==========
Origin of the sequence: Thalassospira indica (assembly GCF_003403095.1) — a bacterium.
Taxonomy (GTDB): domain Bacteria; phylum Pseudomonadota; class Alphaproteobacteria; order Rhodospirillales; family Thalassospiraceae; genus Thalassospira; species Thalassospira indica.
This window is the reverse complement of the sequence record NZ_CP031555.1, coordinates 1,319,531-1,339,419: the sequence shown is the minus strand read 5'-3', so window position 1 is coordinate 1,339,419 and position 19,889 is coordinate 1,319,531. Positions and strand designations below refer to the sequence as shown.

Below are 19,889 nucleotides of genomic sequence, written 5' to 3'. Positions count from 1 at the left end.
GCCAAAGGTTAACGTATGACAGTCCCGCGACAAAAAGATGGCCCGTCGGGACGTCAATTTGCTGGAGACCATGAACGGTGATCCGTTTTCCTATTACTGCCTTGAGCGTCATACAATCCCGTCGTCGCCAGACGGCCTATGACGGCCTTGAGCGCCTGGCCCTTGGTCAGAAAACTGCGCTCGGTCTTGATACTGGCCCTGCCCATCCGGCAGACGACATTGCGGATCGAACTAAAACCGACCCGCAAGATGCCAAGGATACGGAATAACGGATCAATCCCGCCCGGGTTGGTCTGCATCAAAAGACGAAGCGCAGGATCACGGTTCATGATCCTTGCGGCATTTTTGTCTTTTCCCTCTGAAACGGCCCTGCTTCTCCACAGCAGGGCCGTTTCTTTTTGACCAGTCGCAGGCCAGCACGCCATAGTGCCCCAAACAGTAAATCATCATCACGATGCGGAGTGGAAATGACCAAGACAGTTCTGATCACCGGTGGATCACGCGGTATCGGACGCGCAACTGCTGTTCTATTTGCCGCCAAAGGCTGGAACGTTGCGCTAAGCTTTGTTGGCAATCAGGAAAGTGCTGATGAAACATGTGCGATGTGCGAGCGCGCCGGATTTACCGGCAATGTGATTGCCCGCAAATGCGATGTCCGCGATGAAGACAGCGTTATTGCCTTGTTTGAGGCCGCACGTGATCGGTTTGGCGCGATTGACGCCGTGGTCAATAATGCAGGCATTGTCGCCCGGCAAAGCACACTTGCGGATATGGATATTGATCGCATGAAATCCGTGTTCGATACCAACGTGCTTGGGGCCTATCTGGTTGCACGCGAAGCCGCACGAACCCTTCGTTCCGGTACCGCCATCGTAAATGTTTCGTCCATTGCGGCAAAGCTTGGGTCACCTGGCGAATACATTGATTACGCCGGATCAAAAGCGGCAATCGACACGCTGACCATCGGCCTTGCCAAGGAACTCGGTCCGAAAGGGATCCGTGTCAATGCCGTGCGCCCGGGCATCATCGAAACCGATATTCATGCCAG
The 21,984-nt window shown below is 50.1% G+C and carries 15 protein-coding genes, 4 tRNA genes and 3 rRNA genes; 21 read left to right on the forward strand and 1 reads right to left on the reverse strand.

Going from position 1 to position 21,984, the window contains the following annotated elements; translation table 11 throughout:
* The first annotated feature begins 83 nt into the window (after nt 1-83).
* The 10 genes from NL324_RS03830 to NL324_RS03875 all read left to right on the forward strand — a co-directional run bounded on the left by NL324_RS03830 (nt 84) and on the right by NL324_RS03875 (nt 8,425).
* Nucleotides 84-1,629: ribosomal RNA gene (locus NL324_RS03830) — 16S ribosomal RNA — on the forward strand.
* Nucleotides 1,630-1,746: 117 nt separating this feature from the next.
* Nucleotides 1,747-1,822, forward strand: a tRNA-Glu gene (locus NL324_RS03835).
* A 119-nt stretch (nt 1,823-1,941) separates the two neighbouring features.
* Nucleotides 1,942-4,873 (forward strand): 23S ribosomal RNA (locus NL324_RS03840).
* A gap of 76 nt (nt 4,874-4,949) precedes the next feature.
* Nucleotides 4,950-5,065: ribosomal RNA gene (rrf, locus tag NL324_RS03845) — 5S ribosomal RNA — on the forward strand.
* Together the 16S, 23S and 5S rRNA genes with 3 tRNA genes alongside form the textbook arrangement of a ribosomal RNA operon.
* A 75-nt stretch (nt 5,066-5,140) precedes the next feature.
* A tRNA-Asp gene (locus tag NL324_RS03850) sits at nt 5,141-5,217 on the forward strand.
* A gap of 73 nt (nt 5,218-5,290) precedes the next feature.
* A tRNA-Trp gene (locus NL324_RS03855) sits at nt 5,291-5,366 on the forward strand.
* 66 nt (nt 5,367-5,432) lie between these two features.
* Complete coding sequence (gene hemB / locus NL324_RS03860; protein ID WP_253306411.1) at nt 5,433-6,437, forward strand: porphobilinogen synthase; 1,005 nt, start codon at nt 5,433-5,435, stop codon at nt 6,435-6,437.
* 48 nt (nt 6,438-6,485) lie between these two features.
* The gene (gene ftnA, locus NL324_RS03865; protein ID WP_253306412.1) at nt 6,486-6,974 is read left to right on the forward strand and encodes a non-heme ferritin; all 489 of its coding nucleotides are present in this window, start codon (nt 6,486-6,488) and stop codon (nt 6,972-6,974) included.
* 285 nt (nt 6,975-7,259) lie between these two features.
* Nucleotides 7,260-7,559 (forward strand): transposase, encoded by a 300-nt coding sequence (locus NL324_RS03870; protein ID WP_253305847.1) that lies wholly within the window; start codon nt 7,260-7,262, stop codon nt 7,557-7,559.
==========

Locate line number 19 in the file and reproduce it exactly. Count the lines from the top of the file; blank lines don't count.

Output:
* A tRNA-Asp gene (locus tag NL324_RS03850) sits at nt 5,141-5,217 on the forward strand.